At the Battle of Monmouth in June 1778, the 100-degree heat killed as many soldiers as bullets, blades and artillery fire combined. The sun slew about half of the 400+ Patriot soldiers who died that day in New Jersey.
General Washington would have lost even more men had it not been for the heroism of the women attached to the Continental Army.
Members of the fairer sex were not permitted to serve in uniform during the Revolutionary War, but they were allowed to serve men in uniform.
These women — camp followers, in the parlance of the day — were soldiers’ spouses and single women who supported the troops as cooks, servants, medics, and prostitutes.
Like most military leaders of his time, Washington recognized the value of those services, but he worked to limit the number of camp followers because he believed that they made his forces less mobile.
Most of these women sensibly steered clear of actual battles, but there were exceptions. Some of the bravest camp followers supported artillery units by bringing pitchers of water to douse overheating cannons.
One of those women at Monmouth was Mary Ludwig, born today in 1744 to a German family in Philadelphia. In 1769, she married William Hays, a barber who became a Patriot and then an artilleryman in the Continental Army.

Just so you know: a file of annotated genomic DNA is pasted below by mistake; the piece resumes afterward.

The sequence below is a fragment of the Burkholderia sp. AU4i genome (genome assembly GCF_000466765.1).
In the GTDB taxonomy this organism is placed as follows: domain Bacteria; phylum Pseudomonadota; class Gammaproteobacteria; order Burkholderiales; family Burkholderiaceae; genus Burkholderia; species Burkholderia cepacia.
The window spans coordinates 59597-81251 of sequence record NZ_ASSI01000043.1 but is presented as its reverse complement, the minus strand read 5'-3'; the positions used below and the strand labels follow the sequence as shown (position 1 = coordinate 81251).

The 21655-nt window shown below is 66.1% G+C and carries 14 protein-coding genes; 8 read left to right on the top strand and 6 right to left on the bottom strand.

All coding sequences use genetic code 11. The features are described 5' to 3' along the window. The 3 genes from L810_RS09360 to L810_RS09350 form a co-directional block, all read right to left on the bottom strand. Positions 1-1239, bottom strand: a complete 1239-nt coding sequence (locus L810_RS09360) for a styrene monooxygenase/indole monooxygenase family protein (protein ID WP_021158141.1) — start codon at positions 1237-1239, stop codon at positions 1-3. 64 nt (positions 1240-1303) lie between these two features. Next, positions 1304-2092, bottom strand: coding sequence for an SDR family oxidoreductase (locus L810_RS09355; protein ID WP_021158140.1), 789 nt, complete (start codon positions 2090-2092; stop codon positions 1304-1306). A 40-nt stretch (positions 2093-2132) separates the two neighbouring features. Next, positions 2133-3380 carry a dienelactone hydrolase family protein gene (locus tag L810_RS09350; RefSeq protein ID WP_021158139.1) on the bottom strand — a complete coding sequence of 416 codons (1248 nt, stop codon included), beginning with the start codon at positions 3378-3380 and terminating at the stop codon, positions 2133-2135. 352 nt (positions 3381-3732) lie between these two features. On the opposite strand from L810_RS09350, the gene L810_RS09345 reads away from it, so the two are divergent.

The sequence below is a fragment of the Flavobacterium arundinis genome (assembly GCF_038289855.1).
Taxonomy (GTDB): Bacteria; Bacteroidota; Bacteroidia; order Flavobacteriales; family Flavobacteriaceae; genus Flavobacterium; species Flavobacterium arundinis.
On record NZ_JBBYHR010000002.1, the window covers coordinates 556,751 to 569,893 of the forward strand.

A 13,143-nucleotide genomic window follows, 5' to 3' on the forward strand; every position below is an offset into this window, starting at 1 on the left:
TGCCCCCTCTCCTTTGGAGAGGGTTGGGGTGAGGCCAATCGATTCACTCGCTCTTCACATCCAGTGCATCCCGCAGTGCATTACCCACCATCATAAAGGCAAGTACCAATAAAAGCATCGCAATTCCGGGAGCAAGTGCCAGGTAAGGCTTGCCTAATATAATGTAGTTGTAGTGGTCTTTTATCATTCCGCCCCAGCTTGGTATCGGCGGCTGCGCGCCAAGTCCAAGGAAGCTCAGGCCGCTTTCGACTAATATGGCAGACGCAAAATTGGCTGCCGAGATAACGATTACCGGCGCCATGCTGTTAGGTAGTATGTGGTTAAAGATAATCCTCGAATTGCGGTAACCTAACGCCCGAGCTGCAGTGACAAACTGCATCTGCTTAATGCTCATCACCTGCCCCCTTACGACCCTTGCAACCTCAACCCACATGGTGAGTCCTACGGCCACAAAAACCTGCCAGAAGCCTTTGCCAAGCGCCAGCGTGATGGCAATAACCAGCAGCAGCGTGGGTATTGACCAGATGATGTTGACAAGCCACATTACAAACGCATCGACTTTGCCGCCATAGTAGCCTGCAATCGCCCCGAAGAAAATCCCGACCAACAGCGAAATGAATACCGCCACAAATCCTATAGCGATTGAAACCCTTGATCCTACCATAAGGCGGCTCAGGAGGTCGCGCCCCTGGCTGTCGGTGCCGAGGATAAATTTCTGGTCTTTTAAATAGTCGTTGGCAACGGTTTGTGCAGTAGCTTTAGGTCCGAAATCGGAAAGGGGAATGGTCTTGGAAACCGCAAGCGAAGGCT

Nicknamed Molly, she braved heavy British fire relaying pitchers from a nearby spring to cool her husband, his comrades and his cannon.
Late in the day, William collapsed — it is not clear whether wounds or the heat or both felled him — and Molly took her husbands’s place in the crew, using his ramrod to swab and load the cannon, firing volley after volley at the British.
A witness, Private Joseph Story, remembered, “While in the act of reaching a cartridge and having one of her feet as far before the other as she could stemp, a cannon shot from the enemey passed directly between her legs without doing any other damage than carrying away all the lower part of her petticoat. Looking at it with apparent unconcern, she observed that it was lucky it did not pass a little higher, for in that case it might have carried away something else, and continued her occupation."
They continued to fight until nightfall, when the British retreated to Sandy Hook.
After the war, Molly and William went home to Carlisle, Pennsylvania. He died in 1786, shortly after the birth of their son.
In 1793, she married John McCauley, an abusive veteran who financially ruined her and then disappeared.
“Sergeant Molly” remained in Carlisle, doing odd jobs to support herself and her son. She reputedly “cursed like a soldier.”
In 1822, the Pennsylvania General Assembly granted her a pension for her heroism. “Molly Pitcher” died in 1832.